Interoperability isn’t a new concept for 2019, however there is a growing demand for increasing both provider and patient access to their clinical data across healthcare sites. From Apple’s recent Health Records functionality upgrade to ongoing work with Health Information Exchanges (HIEs), we believe we are getting closer and closer to realizing interoperability. Not that this will be an easy task – it will in fact be quite a steep climb – however the demand is there and we believe we finally start to see a push in the right direction in 2019. Instead of focusing on IF HIEs will be integrated into clinical environments we believe the conversation will be more around HOW they can best be leveraged for better care.
The interoperability structure provided by data exchanges couldn’t come at a better time for healthcare. Recently, the Office of the National Coordinator for Health IT (ONC) released data that highlighted Healthcare organizations’ reliance on paper based methods, such as fax machines, to share information. Relying on archaic methods for exchanging patient data causes both inefficiencies when it comes to patient care while also increasing the risk for medical errors. It’s clear that we need HIEs to provide a better infrastructure for data sharing.
That’s why we’re predicting that “down with the fax” will become a battle cry for healthcare organizations in 2019, leading to a more interoperable ecosystem. This must be coupled with solutions – as the fax is still alive and healthy due to lack of better options for communicating this vital information at the point of care.
A focus on Artificial Intelligence/Machine learning
Artificial Intelligence used to be a term used mainly in sci-fi movies (my favorite!). It seemed like a far off concept that didn’t have any real world applications. Now, however, AI has been integrated into technology we use every day – from our traffic applications to smart home appliances. As the Healthcare industry pushes to adopt new and innovative technology at the same rate as other industries, AI and Machine Learning will undoubtedly play a big role…the question is HOW to use them effectively.
While some may see AI as a way to de-personalize interactions, we believe it can provide much needed support for clinicians who are overworked and often struggling with information overload. As pointed out by Dr. Shantanu Nundy and Dr. Michael Hodgkins in a recent blog, AI has many applications that will support clinicians and potentially reduce feelings of burnout. Much of the conversation is often around reducing the burden of clinical documentation – which we believe will be a big benefit. However we see some of the exciting opportunities in this area around using AI/ML to integrate clinical decision support tools into workflow to enhance a clinicians’ ability to provide care in a way that isn’t possible without it.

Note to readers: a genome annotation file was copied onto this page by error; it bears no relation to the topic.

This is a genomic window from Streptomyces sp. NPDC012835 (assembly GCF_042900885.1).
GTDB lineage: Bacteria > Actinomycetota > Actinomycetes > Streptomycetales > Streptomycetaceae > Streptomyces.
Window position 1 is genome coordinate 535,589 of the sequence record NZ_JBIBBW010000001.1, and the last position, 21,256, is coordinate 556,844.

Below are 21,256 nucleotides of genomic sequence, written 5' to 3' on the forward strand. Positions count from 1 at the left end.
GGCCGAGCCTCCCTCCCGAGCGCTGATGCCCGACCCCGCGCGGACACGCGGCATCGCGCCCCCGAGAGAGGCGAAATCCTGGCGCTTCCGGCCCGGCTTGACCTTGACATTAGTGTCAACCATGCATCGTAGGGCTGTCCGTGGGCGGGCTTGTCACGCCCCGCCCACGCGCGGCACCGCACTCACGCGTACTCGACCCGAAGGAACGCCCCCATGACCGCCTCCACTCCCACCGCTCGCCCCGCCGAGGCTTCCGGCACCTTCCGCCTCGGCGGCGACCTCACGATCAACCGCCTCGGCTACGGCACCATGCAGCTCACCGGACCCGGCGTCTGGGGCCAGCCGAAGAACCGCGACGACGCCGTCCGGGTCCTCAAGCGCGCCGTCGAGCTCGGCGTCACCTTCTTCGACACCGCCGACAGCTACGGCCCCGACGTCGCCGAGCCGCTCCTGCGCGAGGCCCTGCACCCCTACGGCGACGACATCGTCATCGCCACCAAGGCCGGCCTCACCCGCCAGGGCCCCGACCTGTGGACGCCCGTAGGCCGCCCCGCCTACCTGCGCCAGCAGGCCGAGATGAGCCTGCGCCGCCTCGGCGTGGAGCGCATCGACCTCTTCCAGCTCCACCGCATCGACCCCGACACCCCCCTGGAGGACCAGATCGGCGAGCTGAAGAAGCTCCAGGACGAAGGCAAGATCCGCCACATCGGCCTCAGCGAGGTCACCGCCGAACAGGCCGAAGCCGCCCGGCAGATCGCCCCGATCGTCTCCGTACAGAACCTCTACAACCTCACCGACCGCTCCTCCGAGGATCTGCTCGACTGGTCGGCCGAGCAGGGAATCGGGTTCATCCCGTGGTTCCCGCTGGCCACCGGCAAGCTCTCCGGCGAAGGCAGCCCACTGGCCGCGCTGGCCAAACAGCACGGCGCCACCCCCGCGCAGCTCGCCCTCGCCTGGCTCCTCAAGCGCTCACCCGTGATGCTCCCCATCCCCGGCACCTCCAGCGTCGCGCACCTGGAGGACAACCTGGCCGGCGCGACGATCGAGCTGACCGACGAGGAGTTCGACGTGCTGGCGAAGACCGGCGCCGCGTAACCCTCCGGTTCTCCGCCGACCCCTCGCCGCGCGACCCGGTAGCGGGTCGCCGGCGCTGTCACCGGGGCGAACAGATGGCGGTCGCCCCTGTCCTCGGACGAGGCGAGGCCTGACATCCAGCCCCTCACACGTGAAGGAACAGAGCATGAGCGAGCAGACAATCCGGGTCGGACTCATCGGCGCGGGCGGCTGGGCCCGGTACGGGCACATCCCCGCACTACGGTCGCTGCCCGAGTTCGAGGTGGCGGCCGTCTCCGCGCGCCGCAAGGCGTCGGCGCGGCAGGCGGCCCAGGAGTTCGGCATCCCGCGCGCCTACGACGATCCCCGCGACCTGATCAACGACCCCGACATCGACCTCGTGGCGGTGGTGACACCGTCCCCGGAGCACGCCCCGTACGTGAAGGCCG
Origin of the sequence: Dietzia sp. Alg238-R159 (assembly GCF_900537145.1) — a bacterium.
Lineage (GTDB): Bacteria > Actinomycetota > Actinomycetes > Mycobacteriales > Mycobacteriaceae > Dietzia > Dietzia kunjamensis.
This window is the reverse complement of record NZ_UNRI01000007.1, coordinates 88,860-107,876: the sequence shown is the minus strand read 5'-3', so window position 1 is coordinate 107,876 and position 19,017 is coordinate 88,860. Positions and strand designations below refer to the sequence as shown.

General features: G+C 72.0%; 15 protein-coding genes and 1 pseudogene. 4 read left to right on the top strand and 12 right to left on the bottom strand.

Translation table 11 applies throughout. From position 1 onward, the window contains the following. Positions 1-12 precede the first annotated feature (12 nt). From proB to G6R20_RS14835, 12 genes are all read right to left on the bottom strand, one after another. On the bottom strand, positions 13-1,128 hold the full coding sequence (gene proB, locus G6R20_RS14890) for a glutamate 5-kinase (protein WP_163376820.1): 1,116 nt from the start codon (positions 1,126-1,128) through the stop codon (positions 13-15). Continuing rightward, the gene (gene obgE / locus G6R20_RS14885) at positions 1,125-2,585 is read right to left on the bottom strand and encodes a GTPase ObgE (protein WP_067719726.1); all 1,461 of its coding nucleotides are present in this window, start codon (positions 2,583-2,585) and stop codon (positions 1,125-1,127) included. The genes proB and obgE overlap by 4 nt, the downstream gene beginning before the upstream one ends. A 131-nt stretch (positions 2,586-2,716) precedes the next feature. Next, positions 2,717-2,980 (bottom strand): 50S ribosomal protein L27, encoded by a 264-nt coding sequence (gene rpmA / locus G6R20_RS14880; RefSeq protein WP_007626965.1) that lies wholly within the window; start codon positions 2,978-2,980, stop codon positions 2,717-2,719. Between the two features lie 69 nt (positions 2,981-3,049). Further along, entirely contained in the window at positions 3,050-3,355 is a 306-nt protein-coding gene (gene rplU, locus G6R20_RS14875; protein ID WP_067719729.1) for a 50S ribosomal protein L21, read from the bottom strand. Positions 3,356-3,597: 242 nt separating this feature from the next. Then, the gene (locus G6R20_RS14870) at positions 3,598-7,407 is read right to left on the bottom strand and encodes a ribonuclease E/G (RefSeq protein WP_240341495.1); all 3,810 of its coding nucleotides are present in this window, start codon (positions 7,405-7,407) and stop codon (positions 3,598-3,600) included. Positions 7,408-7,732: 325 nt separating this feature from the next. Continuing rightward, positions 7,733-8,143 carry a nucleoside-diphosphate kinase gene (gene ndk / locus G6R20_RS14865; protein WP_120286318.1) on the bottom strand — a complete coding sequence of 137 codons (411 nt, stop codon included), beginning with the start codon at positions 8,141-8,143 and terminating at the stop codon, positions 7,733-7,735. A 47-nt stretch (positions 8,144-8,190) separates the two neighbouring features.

While the implementation and application of AI in Healthcare might take some time, we are hopeful that 2019 could be a year when some of our favorite futuristic Sci-Fi capabilities become a reality in healthcare as they have in the rest of our lives!
One of the many advantages brought by technology to healthcare is the ability to analyze large groups of data in real time in ways that were just not possible on paper. We also have the opportunity, with good design and implementation, to reach large populations of patients and their providers to enact change. From nudges, to real-time performance feedback, we believe that population health will see a big push in the HealthIT arena this year. Some of these will undoubtedly be coupled with several other trends we mention and those we haven’t – population health + AI/ML + usability…imagine the possibilities! We have already seen some great ideas in this area, from EHR nudges to text based initiatives to incent healthy behaviors among patients and more. This is only the beginning!
While we are sure these will not be the only trends we see in 2019, they’re definitely at the top of our watchlist for the coming months. We are excited to see what challenges, opportunities and innovations 2019 has in store for all of us!
Do you have some additional HealthTech trends that should be on the list? Tweet us @trekithealth with your suggestions.